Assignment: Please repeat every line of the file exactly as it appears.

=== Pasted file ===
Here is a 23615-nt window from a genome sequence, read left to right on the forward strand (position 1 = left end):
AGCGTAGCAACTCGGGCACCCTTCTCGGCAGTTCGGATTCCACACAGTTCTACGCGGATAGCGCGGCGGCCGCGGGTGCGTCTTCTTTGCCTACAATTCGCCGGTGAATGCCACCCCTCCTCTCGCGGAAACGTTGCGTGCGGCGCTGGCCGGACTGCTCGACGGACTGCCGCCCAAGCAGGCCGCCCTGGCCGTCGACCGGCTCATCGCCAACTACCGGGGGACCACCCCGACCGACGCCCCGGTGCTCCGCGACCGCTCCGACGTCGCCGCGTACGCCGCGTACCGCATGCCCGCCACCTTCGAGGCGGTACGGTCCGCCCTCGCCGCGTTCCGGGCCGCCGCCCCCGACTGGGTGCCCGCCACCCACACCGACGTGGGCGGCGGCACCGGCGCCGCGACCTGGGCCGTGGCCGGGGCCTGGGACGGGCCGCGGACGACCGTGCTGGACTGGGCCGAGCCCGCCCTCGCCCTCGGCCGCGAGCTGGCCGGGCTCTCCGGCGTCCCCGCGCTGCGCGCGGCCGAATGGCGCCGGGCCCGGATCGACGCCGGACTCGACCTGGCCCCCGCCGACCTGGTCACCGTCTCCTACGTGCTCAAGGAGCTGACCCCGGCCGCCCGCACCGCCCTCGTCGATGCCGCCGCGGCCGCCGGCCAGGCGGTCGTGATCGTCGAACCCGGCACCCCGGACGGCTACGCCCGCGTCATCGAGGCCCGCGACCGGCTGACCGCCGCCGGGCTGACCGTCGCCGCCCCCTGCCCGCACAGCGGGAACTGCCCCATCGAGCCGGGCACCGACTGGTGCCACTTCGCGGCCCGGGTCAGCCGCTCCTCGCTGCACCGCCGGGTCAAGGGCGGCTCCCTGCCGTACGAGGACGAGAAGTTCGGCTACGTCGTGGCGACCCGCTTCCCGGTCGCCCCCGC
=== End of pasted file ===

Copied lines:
Here is a 23615-nt window from a genome sequence, read left to right on the forward strand (position 1 = left end):
AGCGTAGCAACTCGGGCACCCTTCTCGGCAGTTCGGATTCCACACAGTTCTACGCGGATAGCGCGGCGGCCGCGGGTGCGTCTTCTTTGCCTACAATTCGCCGGTGAATGCCACCCCTCCTCTCGCGGAAACGTTGCGTGCGGCGCTGGCCGGACTGCTCGACGGACTGCCGCCCAAGCAGGCCGCCCTGGCCGTCGACCGGCTCATCGCCAACTACCGGGGGACCACCCCGACCGACGCCCCGGTGCTCCGCGACCGCTCCGACGTCGCCGCGTACGCCGCGTACCGCATGCCCGCCACCTTCGAGGCGGTACGGTCCGCCCTCGCCGCGTTCCGGGCCGCCGCCCCCGACTGGGTGCCCGCCACCCACACCGACGTGGGCGGCGGCACCGGCGCCGCGACCTGGGCCGTGGCCGGGGCCTGGGACGGGCCGCGGACGACCGTGCTGGACTGGGCCGAGCCCGCCCTCGCCCTCGGCCGCGAGCTGGCCGGGCTCTCCGGCGTCCCCGCGCTGCGCGCGGCCGAATGGCGCCGGGCCCGGATCGACGCCGGACTCGACCTGGCCCCCGCCGACCTGGTCACCGTCTCCTACGTGCTCAAGGAGCTGACCCCGGCCGCCCGCACCGCCCTCGTCGATGCCGCCGCGGCCGCCGGCCAGGCGGTCGTGATCGTCGAACCCGGCACCCCGGACGGCTACGCCCGCGTCATCGAGGCCCGCGACCGGCTGACCGCCGCCGGGCTGACCGTCGCCGCCCCCTGCCCGCACAGCGGGAACTGCCCCATCGAGCCGGGCACCGACTGGTGCCACTTCGCGGCCCGGGTCAGCCGCTCCTCGCTGCACCGCCGGGTCAAGGGCGGCTCCCTGCCGTACGAGGACGAGAAGTTCGGCTACGTCGTGGCGACCCGCTTCCCGGTCGCCCCCGC